Vezot habrachaDevarim October 15, 2016, Comments Off 53
a tale with two endings
Three thousand years a go, Balaam the prophet described the Children of Israel as ‘a people that dwells alone’. This is a very strange concept, one that cannot be explained in terms of any mythology of the ancient world. And today, in the twentieth century, when you analyse it objectively and scientifically – not from the point of view of faith and feeling – there cannot be any doubt that this is how most of the world see us: a people that dwells alone. The problem is whether this concept denotes a privilege – not an escape from society as a while, but a unique role within it – or whether it is an anomaly, which must be denied and discarded. This is the question of Jewish history. Ambassador Rabbi Yaakov Herzog, Address to Bnei Akiva Conference Jerusalem, January 1970
The reading of Vezot Habracha brings the annual reading of the Five Books of Moses to an end. Unlike the other portions, it is read not on Shabbat, but on the festival of Simchat Torah. A number of customs that have developed around this reading suggest lessons for the way in which we relate, as individuals and as a people, to the text of the Bible as a whole.
• The Bible – a shared legacy: It is the custom that, as this final portion is read, the entire congregation is called up to make a blessing over the Torah. In many synagogues the portion is read over and over to give everyone an opportunity to be called. In another widely-spread custom, based on a medieval German tradition, a special blessing “kol hanearim” invites all the children of the community to stand before the Torah and make the blessings. All these customs are in stark contrast to the approach adopted in many ancient religions, in which knowledge of a sacred text was jealously guarded by a ruling priestly class. The message for the Jewish people, as we begin the annual reading of the Bible once again, is that this is not the exclusive heritage of any group or class, but a shared legacy of the entire people.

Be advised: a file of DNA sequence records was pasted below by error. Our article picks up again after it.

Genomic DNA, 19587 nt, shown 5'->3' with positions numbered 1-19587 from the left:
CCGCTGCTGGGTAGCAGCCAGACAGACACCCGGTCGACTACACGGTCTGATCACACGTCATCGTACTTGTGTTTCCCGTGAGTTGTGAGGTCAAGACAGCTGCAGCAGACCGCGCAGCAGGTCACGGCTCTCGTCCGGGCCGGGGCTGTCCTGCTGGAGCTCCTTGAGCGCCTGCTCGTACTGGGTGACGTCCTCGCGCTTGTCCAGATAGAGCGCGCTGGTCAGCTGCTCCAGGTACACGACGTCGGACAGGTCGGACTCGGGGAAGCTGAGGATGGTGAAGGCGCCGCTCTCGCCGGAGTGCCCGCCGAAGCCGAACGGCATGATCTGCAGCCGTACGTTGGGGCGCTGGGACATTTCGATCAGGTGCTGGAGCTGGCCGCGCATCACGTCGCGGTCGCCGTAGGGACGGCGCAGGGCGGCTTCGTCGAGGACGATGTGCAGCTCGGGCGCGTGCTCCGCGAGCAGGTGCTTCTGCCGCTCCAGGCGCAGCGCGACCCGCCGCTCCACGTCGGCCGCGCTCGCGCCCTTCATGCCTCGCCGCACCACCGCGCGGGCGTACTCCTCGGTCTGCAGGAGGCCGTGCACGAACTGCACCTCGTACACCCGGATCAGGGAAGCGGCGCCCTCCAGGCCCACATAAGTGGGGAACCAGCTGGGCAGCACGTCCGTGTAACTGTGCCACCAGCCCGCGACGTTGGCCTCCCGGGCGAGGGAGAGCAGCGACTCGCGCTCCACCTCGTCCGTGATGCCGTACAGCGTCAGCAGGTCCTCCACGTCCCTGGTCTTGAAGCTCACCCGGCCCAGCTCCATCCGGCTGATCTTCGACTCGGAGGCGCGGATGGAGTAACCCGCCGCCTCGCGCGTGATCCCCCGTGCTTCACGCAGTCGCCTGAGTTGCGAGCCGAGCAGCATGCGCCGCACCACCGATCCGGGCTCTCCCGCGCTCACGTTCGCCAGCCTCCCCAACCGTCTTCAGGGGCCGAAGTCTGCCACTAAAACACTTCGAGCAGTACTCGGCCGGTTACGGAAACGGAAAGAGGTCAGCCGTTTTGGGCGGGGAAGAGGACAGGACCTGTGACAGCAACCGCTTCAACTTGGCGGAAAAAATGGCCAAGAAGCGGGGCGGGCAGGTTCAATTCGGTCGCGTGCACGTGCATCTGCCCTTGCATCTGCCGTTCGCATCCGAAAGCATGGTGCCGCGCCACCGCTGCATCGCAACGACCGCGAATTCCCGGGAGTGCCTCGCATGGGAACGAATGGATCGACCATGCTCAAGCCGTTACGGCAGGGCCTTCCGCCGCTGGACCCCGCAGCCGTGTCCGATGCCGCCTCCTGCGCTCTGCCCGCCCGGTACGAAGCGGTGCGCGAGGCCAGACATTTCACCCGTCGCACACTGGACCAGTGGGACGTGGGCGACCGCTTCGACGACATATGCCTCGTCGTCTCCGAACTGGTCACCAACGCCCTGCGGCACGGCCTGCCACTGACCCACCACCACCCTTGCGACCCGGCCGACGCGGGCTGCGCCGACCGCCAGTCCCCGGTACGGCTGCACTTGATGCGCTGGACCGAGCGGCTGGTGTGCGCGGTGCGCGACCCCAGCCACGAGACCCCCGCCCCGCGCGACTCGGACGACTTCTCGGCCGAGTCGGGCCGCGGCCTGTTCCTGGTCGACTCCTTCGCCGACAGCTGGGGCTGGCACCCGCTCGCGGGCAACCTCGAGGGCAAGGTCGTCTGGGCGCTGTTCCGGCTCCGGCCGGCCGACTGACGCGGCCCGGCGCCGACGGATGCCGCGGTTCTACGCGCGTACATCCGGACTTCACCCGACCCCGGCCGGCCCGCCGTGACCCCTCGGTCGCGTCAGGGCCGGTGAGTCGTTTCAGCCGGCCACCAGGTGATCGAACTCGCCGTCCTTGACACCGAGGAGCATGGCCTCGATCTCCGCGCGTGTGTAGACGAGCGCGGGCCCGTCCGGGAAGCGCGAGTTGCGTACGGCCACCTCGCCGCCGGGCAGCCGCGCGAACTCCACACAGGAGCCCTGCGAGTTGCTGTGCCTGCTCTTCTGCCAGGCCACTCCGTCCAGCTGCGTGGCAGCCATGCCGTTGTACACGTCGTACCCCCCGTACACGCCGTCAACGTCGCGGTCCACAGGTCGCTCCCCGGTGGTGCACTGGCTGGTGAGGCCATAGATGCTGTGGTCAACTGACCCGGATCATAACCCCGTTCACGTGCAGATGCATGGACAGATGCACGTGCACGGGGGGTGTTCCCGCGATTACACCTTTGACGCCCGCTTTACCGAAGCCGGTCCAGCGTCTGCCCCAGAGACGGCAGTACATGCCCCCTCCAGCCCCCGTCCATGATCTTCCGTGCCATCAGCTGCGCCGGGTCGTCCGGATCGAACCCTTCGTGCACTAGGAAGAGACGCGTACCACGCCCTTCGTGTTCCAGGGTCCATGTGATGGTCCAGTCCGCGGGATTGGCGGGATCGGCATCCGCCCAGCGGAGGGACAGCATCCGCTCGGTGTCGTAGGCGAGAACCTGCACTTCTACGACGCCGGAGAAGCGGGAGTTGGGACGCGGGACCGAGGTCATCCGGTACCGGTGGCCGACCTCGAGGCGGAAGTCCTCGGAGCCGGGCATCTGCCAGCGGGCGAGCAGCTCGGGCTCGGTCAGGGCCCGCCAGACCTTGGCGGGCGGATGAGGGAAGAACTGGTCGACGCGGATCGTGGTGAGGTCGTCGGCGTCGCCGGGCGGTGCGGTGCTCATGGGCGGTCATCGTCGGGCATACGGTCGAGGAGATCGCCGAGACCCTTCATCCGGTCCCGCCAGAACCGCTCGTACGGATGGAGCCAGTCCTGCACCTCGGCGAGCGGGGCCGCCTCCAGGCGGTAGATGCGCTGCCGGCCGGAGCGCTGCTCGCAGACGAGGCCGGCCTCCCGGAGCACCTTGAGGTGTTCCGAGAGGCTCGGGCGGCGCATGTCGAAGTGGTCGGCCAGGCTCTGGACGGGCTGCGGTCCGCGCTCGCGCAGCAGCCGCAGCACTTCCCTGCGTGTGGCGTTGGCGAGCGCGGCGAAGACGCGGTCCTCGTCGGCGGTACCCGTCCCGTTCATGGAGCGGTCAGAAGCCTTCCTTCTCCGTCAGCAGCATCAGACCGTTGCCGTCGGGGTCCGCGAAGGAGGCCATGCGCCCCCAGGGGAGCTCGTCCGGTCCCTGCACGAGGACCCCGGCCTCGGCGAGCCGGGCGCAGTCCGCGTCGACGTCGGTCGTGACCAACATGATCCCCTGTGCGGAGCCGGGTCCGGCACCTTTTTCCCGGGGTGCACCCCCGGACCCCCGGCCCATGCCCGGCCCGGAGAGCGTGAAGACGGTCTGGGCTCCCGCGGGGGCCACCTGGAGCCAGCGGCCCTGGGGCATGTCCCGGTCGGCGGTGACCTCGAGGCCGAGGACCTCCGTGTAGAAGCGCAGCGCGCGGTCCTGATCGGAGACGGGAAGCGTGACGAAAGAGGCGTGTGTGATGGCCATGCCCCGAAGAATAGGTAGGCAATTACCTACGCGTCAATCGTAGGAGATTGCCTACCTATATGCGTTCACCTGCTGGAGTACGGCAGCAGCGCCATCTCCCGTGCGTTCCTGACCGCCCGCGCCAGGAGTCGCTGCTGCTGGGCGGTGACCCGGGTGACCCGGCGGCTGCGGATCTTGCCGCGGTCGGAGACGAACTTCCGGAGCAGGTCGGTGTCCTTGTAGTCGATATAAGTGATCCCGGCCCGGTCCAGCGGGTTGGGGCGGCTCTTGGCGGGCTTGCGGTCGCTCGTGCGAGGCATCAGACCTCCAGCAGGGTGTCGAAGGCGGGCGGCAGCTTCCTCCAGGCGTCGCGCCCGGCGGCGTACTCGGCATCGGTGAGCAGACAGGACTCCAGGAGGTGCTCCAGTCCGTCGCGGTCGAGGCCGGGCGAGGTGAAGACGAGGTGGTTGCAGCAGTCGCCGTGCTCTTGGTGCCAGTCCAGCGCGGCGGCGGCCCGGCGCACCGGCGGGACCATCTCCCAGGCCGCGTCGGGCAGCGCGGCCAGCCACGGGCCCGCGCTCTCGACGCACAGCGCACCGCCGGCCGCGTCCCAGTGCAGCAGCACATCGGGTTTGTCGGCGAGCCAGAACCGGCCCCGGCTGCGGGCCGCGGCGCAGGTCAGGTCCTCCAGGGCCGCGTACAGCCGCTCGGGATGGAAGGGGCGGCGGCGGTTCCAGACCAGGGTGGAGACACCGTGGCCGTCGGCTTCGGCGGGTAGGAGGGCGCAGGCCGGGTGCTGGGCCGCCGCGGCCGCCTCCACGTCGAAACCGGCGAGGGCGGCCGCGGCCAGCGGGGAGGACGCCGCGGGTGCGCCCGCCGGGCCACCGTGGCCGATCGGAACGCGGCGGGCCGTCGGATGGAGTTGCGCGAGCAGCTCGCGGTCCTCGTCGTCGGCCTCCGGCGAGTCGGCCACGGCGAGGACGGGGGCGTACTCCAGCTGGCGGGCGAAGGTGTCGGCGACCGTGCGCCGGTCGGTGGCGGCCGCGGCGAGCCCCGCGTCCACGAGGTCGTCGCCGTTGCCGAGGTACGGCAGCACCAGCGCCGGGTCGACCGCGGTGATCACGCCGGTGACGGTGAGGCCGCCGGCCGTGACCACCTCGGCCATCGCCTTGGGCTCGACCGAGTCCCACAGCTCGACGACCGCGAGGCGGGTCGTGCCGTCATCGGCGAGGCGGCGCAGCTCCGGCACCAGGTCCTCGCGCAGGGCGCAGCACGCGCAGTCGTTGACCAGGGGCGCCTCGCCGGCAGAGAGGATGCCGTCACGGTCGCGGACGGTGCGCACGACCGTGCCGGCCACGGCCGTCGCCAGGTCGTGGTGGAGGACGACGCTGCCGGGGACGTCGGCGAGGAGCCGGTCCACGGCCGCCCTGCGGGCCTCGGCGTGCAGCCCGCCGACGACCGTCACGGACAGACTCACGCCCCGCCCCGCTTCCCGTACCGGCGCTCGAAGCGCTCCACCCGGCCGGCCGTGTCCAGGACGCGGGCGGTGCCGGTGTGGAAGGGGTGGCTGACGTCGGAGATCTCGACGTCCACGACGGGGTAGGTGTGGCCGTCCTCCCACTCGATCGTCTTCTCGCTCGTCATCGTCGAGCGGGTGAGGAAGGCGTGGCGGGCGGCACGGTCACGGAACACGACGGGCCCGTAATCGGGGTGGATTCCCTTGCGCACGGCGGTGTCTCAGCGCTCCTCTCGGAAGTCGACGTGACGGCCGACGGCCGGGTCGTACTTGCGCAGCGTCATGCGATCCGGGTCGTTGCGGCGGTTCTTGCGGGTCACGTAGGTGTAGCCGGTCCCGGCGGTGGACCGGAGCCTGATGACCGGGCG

• A never-ending cycle: As we finish reading the last section of the Torah, we immediately go back to the beginning of Bereishit and start reading again. In so doing we continue a never-ending cycle of study that has continued for thousands of years. At the same time we remind ourselves that there is no end to understanding. Even if the text remains the same, we the readers have changed and will read it each year with new insights and understanding.
• A tale with two endings: The fact that we carry on reading from the start of Bereishit means that the Torah is in fact a story with two endings. On the one hand, the five books of Moses continue chronologically into the book of Joshua, with the story of the conquest of the land, and on to the history of the judges, kings and prophets of Israel. On the other hand, we return to the beginning and read the story of the Jewish people’s long journey to freedom, peoplehood and independence in their land. These two endings have a resonance for the Jewish people today. On the one hand, living in Israel, we are writing new chapters in the epic saga of Jewish history. But on the other, we are reminded that every generation has also to return to the beginning, to begin its own process of creating a sense of peoplehood and its own journey to the Promised Land.
In others’ words
“Our planet remains torn by conflict. At its heart, this is a conflict about values; a battle of ideas. It is a conflict about whether to respect or to reject the other – a conflict between tolerance and tyranny, between the promise of co-existence and the hopelessness of hate…
“We, the people of Israel, have lived for many years on the frontlines of this conflict. Our nation has felt its fury; our soldiers have fought and died in its battles. An ancient people in the heart of the Middle East – great in history but small in number – we have been a constant target of those that oppose our very existence.”
Address by Vice Prime Minister and Minister of Foreign Affairs Tzipi Livni to the United Nations General Assembly, New York, September 2006
On a lighter note
I saw a clever greeting card perfect for the festival of Simchat Torah. There is an open ark filled with scrolls of the Torah, a rabbi is putting the Torah away, and on the bottom is a big sign reminiscent of Blockbuster Video: “Be Kind, Please Rewind.”
Rabbi Michael Gold